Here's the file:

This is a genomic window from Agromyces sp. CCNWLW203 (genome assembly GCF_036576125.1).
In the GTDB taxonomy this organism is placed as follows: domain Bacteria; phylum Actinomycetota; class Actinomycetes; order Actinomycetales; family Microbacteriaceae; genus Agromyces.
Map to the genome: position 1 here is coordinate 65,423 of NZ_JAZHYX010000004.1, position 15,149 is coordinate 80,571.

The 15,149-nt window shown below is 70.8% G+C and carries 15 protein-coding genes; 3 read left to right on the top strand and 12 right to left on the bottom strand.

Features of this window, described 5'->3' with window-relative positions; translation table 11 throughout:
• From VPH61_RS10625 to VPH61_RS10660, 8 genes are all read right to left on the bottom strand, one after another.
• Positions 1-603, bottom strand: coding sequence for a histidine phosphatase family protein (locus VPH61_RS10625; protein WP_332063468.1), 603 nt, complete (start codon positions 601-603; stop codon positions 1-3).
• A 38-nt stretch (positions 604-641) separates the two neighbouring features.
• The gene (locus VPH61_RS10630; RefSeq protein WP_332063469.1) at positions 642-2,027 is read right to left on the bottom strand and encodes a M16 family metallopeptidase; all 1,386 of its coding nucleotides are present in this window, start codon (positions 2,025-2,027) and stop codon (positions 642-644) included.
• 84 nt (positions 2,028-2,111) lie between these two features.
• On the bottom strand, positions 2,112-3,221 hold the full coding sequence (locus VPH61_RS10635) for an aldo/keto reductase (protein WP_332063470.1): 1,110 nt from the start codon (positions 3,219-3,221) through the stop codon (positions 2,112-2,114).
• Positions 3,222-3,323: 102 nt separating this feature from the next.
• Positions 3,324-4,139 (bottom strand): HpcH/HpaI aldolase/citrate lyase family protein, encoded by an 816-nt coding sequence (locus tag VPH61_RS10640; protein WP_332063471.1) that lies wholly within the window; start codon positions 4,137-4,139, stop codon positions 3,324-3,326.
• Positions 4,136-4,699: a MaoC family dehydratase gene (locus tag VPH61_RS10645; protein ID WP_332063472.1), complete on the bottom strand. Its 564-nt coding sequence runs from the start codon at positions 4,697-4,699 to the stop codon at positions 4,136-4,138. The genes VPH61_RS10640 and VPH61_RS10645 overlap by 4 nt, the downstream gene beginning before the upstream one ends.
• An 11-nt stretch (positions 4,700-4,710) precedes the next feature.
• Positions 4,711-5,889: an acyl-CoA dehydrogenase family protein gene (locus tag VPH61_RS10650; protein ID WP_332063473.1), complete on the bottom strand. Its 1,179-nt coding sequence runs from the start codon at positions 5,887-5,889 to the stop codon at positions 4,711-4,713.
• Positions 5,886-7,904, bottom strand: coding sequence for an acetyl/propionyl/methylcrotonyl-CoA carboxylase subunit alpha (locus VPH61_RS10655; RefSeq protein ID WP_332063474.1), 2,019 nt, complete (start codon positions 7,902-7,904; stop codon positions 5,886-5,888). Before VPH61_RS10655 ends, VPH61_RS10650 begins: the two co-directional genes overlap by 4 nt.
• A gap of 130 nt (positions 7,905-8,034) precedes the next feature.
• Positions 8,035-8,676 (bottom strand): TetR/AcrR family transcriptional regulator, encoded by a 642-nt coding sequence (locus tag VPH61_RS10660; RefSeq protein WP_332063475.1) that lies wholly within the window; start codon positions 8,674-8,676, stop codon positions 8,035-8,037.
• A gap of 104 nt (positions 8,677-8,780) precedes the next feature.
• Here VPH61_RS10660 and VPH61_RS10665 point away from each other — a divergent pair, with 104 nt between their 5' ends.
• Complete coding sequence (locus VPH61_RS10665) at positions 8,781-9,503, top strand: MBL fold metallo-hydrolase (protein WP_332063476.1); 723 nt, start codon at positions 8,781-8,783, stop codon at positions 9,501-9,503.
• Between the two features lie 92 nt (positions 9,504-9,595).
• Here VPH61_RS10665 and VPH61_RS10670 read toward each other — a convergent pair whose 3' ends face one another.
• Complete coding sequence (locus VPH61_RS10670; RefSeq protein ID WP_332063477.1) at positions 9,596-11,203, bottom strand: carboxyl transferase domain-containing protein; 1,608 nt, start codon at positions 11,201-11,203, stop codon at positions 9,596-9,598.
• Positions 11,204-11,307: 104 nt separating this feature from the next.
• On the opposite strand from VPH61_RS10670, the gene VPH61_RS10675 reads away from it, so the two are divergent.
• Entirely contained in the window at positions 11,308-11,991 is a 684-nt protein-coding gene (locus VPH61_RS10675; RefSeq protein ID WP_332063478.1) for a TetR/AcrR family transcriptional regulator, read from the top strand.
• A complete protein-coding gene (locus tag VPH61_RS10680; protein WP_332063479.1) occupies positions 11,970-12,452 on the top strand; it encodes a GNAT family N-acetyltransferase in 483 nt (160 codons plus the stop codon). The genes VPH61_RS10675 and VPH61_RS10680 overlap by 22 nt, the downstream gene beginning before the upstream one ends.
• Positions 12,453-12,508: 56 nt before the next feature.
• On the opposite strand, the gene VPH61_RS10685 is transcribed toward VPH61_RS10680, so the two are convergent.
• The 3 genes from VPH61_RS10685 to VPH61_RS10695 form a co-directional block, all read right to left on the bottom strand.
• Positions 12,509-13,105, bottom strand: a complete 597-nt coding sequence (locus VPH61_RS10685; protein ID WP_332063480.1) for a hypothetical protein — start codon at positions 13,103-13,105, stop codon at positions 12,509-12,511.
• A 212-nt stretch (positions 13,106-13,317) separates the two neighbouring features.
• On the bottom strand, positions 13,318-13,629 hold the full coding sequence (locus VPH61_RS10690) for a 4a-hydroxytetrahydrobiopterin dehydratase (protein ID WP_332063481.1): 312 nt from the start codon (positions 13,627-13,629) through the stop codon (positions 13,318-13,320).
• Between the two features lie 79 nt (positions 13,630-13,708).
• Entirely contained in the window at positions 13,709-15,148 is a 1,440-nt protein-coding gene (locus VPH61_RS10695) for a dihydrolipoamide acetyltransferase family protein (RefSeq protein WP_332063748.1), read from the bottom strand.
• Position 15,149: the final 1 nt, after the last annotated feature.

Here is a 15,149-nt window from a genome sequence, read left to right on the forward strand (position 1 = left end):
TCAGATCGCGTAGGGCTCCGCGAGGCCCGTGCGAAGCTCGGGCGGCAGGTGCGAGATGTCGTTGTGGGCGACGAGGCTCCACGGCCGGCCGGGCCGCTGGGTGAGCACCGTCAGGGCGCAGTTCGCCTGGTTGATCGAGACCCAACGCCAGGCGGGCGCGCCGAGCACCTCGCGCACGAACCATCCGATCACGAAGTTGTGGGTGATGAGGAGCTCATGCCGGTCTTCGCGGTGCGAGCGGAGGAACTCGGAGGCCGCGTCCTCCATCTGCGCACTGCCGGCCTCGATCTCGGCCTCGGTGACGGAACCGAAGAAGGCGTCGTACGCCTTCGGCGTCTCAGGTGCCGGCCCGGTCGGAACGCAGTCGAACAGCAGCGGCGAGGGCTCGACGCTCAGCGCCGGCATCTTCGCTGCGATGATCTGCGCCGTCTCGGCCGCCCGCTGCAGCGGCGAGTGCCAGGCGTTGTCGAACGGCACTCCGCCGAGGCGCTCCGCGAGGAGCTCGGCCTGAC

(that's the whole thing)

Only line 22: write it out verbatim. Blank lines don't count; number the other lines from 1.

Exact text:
• Complete coding sequence (locus VPH61_RS10665) at positions 8,781-9,503, top strand: MBL fold metallo-hydrolase (protein WP_332063476.1); 723 nt, start codon at positions 8,781-8,783, stop codon at positions 9,501-9,503.